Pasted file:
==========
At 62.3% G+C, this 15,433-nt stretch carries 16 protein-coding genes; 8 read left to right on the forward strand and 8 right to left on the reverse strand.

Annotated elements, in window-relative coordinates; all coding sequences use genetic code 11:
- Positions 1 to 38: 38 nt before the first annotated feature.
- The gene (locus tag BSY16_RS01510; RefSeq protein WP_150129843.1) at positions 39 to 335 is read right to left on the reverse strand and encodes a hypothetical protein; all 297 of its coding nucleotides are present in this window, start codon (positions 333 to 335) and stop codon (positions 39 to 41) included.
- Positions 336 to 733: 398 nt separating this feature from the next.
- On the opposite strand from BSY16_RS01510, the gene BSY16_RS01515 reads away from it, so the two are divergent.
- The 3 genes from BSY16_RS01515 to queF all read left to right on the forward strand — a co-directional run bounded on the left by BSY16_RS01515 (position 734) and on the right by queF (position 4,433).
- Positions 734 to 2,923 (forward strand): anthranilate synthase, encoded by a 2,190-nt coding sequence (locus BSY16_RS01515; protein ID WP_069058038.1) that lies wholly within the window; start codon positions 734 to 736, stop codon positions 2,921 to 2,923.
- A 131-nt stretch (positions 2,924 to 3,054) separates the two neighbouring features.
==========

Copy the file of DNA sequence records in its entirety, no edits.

At 62.3% G+C, this 15,433-nt stretch carries 16 protein-coding genes; 8 read left to right on the forward strand and 8 right to left on the reverse strand.

Annotated elements, in window-relative coordinates; all coding sequences use genetic code 11:
- Positions 1 to 38: 38 nt before the first annotated feature.
- The gene (locus tag BSY16_RS01510; RefSeq protein WP_150129843.1) at positions 39 to 335 is read right to left on the reverse strand and encodes a hypothetical protein; all 297 of its coding nucleotides are present in this window, start codon (positions 333 to 335) and stop codon (positions 39 to 41) included.
- Positions 336 to 733: 398 nt separating this feature from the next.
- On the opposite strand from BSY16_RS01510, the gene BSY16_RS01515 reads away from it, so the two are divergent.
- The 3 genes from BSY16_RS01515 to queF all read left to right on the forward strand — a co-directional run bounded on the left by BSY16_RS01515 (position 734) and on the right by queF (position 4,433).
- Positions 734 to 2,923 (forward strand): anthranilate synthase, encoded by a 2,190-nt coding sequence (locus BSY16_RS01515; protein ID WP_069058038.1) that lies wholly within the window; start codon positions 734 to 736, stop codon positions 2,921 to 2,923.
- A 131-nt stretch (positions 2,924 to 3,054) separates the two neighbouring features.